13 June 2006

Alberto makes landfall...

At around 16Z today, Alberto came ashore near Dekle Beach, FL as a 45kt tropical storm.  The MSLP was 996mb -- coastal locations to the east of the landfall point are experiencing 5-7' storm surges due to the shape and bathymetry of this portion of Florida (very easy to get big surges).
You can view a radar loop of the entire approach and landfall at
Of note is the burst of deep convection near the circulation center as it comes inland, indicating enhanced frictional inflow.  This is a fairly common, though ephemeral, last gasp of a tropical cyclone.

So far, 4 tornadoes have been reported in association with Alberto, and that threat remains high today in northern FL and eastern GA and SC.  The other significant threat is flash flooding.  It is forecast to zip off to the northeast as it merges with a mid-latitude trough, losing tropical characteristics as it does so.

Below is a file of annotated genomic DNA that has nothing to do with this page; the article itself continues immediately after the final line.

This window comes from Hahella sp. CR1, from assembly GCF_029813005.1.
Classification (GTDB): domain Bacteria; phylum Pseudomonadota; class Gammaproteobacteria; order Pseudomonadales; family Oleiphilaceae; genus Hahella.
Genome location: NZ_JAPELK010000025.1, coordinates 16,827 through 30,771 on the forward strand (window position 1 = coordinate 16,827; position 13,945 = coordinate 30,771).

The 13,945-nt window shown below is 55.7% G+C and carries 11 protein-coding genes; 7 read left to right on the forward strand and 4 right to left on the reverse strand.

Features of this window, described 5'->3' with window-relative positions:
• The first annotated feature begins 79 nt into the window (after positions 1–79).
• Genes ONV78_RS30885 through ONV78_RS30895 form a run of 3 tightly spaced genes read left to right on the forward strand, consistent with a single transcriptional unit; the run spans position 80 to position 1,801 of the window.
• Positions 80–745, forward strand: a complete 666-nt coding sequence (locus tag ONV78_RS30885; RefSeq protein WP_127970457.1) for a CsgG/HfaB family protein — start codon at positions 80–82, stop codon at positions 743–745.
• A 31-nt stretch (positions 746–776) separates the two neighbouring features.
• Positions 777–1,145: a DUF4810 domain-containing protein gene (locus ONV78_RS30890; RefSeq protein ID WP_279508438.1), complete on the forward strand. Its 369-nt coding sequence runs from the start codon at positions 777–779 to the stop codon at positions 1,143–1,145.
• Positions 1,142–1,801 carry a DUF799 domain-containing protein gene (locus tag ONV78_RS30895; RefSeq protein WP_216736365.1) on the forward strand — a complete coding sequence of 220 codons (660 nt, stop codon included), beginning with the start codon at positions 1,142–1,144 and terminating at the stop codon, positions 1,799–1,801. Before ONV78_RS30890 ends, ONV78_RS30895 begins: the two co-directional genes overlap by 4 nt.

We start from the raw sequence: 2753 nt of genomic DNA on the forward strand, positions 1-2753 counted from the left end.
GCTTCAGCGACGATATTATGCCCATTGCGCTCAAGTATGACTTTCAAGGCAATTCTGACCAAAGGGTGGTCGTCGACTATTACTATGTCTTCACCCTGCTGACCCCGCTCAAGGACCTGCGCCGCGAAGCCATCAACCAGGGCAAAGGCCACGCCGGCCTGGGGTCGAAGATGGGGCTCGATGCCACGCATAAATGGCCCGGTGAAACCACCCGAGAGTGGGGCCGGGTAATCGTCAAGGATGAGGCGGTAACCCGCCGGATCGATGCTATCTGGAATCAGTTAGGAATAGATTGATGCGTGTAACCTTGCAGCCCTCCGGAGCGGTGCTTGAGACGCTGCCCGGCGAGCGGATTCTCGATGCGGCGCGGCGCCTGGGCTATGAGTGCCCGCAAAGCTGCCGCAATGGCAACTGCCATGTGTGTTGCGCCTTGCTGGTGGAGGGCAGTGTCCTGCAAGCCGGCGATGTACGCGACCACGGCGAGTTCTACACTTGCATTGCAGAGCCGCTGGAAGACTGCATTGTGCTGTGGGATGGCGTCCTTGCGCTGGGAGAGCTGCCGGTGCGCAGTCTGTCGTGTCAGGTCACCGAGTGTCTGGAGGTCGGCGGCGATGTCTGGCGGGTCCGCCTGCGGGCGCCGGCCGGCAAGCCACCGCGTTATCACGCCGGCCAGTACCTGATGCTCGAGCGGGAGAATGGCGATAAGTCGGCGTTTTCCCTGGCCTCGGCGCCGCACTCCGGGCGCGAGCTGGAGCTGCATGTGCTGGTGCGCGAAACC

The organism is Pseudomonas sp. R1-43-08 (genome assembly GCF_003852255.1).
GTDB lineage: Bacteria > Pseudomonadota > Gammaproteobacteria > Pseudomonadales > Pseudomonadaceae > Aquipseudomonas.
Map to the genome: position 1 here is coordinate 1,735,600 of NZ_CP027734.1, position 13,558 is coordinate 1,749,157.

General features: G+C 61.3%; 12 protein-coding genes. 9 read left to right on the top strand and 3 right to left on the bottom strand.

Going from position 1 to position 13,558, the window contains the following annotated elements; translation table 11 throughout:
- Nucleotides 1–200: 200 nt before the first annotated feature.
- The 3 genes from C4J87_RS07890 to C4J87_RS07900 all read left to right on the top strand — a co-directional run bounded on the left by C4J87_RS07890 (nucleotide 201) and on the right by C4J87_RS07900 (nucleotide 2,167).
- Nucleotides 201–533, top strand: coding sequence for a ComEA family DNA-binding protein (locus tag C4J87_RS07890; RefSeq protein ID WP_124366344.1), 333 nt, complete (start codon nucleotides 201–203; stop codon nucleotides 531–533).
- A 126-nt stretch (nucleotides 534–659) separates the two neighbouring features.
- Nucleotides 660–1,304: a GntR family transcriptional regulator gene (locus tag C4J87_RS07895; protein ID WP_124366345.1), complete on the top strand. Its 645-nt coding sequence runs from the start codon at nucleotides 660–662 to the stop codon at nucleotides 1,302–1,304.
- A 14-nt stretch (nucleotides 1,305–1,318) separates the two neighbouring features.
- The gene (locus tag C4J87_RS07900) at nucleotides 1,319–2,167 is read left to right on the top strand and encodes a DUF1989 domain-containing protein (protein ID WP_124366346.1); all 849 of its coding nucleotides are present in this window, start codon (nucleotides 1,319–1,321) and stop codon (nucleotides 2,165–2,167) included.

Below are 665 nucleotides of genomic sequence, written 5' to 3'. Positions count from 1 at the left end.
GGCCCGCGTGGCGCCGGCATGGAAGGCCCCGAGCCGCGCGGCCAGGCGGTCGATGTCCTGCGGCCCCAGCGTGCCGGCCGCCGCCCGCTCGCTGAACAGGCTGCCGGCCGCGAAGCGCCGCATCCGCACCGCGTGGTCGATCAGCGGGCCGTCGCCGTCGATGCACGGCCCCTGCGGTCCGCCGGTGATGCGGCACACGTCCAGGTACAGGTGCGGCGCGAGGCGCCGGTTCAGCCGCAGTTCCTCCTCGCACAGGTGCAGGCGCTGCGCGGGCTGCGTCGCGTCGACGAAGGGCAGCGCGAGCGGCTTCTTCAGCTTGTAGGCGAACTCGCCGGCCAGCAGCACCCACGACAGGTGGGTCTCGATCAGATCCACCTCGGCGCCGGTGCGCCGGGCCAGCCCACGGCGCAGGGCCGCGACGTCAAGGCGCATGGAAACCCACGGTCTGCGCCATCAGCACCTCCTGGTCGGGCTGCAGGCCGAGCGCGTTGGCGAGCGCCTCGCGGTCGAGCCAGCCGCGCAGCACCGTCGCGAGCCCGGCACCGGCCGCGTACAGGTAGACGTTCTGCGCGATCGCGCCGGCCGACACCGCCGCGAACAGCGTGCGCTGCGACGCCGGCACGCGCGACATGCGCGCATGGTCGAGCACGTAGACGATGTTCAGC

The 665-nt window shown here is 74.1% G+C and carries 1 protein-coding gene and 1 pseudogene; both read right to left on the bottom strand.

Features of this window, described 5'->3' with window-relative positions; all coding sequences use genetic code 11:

Elsewhere, an easterly wave that exited the African coast on June 7 is now located near the Windward Islands.  It's been moving west at 15kts and still disorganized, but will be watched!  There is also a wave exiting Africa today, which had its root in the Ethiopian Highlands back on June 7.  You can track waves' progress across the tropical Atlantic and Africa at http://einstein.atmos.colostate.edu/~mcnoldy/tropics/hovmoller/atlantic/

Please visit my tropical Atlantic headquarters.

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